Fresh mint is wonderful, and excellent for the digestive system. Nettles are fantastic and contain natural relaxants. Orange zest is super (use one of those nifty little zester gadgets). Ginger root is brilliant. Many herbs, spices, fruits and edible plants make great flavoured tea, and many herbs and spices have real therapeutic properties.

Use a ‘base’ of green tea leaves – about half a spoonful per serving – plus the natural flavouring(s) of your choice, and freshly boiled water. Be bold – use lots of leaves – experiment until you find a blend that you really enjoy. Sugar or honey bring out the taste. Best without milk, but milk is fine if you prefer it.

Making the tea and preparing the ingredients take your mind off your problems, and then smelling and drinking the tea also relaxes you. There is something wonderful about natural plants and fruits which you can’t buy in a packet. Use a tea-pot or cafetiere, or if you are happy with a bit of foliage in your drink actually brew it in a big mug or heatproof tumbler.

Fresh mint and ginger tea recipe:

Put all this into a teapot or cafetiere and add boiling water for 2-3 cups. Allow to brew for a minute or two, stir and serve. (This is enough for 2-3 mug-sized servings):

1-1½ heaped teaspoons of green tea leaves
2-4 sprigs of fresh mint (a very generous handful of leaves with or without the stems – more than you might imagine)
3-6 zest scrapes of an orange
half a teaspoon of chopped ginger root
2-4 teaspoons of sugar or 1-2 teaspoons of honey – more or less to taste

Alter the amounts to your own taste. The recipe also works very well without the orange and ginger, which is effectively the mint tea drink that is hugely popular in Morocco and other parts of North Africa. Dried mint can be substituted for fresh mint. Experiment. The Moroccan tradition is to use small glass tumblers, and somehow seeing the fine colour of the tea adds to the experience.
 
Stress reduction technique 6 – Crying

Not much is known about the physiology of crying and tears, although many find that crying – weeping proper tears – has a powerful helpful effect on stress levels. Whatever the science behind crying, a good bout of sobbing and weeping does seem to release tension and stress for many people.

Of course how and where you choose to submit to this most basic of emotional impulses is up to you. The middle of the boardroom during an important presentation to a top client is probably not a great idea, but there are more private situations and you should feel free to try it from time to time if the urge takes you.

It is a shame that attitudes towards crying and tears prevent many people from crying, and it’s a sad reflection on our unforgiving society that some people who might benefit from a good cry feel that they shouldn’t do it ever – even in complete privacy. Unfortunately most of us – especially boys – are told as children that crying is bad or shameful or childish, which of course is utter nonsense. Arguably only the bravest cry unashamedly – the rest of us would rather suffer than appear weak, which is daft, but nevertheless real.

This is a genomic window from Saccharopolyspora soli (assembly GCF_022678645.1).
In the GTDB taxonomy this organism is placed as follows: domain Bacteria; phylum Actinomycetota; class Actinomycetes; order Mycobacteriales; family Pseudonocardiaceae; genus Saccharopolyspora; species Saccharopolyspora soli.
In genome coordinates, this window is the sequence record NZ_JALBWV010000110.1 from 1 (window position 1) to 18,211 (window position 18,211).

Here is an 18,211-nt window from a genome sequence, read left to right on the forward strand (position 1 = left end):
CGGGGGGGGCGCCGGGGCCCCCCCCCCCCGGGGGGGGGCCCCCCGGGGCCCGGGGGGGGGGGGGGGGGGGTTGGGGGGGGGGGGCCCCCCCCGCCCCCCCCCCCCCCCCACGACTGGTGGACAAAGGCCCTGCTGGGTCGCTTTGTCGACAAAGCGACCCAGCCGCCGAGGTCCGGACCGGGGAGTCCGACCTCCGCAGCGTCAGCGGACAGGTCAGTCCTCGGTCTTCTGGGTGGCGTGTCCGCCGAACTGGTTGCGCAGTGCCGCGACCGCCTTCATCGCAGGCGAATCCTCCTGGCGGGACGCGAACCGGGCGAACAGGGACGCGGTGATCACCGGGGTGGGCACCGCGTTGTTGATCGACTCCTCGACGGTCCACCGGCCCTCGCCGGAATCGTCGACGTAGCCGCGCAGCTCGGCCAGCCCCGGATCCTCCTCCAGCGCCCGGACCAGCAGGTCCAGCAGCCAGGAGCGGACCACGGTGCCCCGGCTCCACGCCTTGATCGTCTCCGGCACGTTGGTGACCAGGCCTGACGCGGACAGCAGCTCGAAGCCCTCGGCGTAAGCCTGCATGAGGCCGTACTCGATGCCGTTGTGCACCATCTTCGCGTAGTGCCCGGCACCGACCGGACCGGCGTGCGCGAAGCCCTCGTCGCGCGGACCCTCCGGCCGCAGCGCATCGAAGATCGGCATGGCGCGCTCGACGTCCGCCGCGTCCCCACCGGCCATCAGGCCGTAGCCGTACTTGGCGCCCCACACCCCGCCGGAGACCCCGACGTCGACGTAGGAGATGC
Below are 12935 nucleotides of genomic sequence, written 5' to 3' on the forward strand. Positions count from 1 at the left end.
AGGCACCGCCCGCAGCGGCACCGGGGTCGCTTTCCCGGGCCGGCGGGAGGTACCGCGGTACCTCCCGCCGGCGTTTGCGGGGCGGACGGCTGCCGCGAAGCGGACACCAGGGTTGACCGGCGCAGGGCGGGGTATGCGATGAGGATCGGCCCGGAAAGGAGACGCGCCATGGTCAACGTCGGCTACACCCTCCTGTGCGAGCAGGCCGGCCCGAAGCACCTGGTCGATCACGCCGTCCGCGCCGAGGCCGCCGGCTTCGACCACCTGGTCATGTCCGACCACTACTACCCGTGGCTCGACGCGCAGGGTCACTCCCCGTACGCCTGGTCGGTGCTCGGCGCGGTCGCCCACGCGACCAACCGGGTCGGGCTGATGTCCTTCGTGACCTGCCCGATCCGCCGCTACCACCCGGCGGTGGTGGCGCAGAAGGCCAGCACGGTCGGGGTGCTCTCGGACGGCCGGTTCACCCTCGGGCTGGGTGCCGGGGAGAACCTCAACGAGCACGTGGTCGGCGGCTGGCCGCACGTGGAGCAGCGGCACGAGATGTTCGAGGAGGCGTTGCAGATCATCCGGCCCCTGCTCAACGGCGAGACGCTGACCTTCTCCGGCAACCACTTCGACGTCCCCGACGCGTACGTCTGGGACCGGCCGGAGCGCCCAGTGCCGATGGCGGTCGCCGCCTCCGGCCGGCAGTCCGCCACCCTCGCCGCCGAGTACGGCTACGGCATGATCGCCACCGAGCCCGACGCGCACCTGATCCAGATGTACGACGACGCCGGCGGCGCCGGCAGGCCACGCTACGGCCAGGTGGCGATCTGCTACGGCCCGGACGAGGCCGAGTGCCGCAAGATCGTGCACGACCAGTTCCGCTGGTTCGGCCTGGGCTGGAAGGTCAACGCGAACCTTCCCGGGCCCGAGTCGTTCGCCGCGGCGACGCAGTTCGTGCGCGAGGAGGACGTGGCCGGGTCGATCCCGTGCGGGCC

Whatever, shedding a few tears can be a very good thing now and then, and if you’ve yet to discover its benefits then give it a try. You might be surprised.

Employers should provide a stress-free work environment, recognise where stress is becoming a problem for staff, and take action to reduce stress. Stress in the workplace reduces productivity, increases management pressures, and makes people ill in many ways, evidence of which is still increasing. Workplace stress affects the performance of the brain, including functions of work performance; memory, concentration, and learning. In the UK over 13 million working days are lost every year because of stress. Stress is believed to trigger 70% of visits to doctors, and 85% of serious illnesses (UK HSE stress statistics). Stress at work also provides a serious risk of litigation for all employers and organisations, carrying significant liabilities for damages, bad publicity and loss of reputation. Dealing with stress-related claims also consumes vast amounts of management time. So, there are clearly strong economic and financial reasons for organisations to manage and reduce stress at work, aside from the obvious humanitarian and ethical considerations. If you are suffering from stress yourself the stress management guidelines here are just as relevant.

http://www.businessballs.com/stressmanagement.htm

What is concierge?

Posted in Lifestyle Management, Virtual Assistance with tags , on January 4, 2010 by virtualcitypa

Personal concierge services allow clients to “buy back” their precious time so that they can get back to enjoying what means most to them. A personal concierge works on the most basic of premises: people want things done and just don’t have the time to do them.

Many concierge companies provide errand services and information services for their members. Services include informational requests, setting dinner reservations, making telephone calls, researching travel arrangements and more.

Typically, concierge companies will bill on an hourly rate, and depending upon the type of task, and fees can fluctuate drastically. Other companies bill a flat monthly fee based upon the number of requests a member is allowed to place each month. This service offering is also known as lifestyle management.  

http://en.wikipedia.org/wiki/Concierge